It's been another exciting week for career colleges. In a Seattle Times editorial Jim McFarland, a former chairman of the board of trustees of the Art Institute of Seattle, defends career colleges as being "vital to maintaining a strong work force in Seattle and the state of Washington." "I know," he continues, "because I was board chair of the Art Institute when we grew from 800 students to more than 2,400 in a 15-year period."
What's more, the "most gratifying numbers ... were tremendous growth in persistence rates and job placements," MacFarland continues. "Annually our persistence rates -- meaning the rate at which students persist toward a degree in consecutive quarters -- and our job placement rates are substantially higher than public schools."
A letter to the editor of The Philadelphia Times echoes McFarland's sentiment. "The career-college sector has achieved popularity in part because the schools offer flexible classes, convenient locations, online learning and in-demand skills training -- items that more traditional institutions of higher learning still lack," the letter reads. "And when comparing student success against community colleges, career colleges outperform on many levels."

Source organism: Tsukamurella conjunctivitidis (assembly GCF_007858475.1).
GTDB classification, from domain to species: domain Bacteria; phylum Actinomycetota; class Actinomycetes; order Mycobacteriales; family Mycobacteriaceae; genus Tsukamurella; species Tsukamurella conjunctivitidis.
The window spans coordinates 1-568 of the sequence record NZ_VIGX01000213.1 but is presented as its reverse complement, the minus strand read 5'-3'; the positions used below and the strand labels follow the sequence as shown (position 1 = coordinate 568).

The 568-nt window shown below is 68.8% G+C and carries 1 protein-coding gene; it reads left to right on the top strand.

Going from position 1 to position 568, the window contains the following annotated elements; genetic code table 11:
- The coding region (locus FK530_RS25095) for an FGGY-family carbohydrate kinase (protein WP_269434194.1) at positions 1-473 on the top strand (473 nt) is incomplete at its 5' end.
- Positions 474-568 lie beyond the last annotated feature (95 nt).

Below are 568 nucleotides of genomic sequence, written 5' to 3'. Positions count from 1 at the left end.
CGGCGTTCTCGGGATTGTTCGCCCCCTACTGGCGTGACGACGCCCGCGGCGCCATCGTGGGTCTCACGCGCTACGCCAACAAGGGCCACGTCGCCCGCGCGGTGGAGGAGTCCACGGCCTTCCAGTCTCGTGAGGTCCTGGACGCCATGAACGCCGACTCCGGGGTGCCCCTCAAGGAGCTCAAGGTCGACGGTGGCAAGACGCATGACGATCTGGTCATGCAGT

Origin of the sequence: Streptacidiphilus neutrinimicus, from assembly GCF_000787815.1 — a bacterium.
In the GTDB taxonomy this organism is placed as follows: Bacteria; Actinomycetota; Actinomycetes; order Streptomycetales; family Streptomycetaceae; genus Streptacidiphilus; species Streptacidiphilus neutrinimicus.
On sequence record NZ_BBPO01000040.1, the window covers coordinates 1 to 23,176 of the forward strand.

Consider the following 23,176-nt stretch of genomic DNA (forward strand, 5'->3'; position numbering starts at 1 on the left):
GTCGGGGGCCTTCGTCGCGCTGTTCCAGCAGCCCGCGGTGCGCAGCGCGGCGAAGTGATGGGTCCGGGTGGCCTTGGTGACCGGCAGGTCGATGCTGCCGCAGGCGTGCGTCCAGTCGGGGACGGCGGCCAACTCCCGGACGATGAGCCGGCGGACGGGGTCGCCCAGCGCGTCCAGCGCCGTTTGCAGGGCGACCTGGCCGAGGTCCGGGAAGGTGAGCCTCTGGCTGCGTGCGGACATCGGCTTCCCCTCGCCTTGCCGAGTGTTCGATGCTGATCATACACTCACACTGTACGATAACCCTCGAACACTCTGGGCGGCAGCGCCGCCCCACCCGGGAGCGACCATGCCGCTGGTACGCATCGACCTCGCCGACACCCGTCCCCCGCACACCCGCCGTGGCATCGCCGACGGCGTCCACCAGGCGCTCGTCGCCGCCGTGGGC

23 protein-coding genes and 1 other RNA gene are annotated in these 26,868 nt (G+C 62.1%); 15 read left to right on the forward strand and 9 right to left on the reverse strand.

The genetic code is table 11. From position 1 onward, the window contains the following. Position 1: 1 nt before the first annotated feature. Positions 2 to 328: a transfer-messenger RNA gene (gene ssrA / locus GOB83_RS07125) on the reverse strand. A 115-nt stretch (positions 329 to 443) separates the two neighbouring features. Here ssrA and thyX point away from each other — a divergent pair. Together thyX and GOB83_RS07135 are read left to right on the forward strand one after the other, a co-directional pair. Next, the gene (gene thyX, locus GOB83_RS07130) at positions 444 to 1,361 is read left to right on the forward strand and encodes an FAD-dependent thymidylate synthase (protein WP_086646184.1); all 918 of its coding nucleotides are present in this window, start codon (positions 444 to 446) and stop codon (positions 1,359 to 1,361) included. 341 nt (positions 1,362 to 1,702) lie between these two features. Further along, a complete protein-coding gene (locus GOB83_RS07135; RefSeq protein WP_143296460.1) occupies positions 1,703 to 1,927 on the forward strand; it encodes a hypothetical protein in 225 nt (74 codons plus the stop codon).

However, NBC Washington reports that Maryland and a handful of other states aim to regulate career colleges: "Maryland General Assembly passed a bill this week that would regulate the activities of for-profit colleges, a fast-growing sector of higher education that has, until recently, received little attention from state and federal legislators."
The NBS Washington article goes on to report that the bill "would prohibit commissions, incentive payments, and bonuses for student recruitment and require for-profit colleges to notify students if they initiate a program with the Maryland Higher Education Commission's recommendation. It also establishes a fund that would reimburse students in the case of a breach-of-contract."
The debate rages on, with important points being raised on both sides. You can only hope that some agreement happens within the next few months.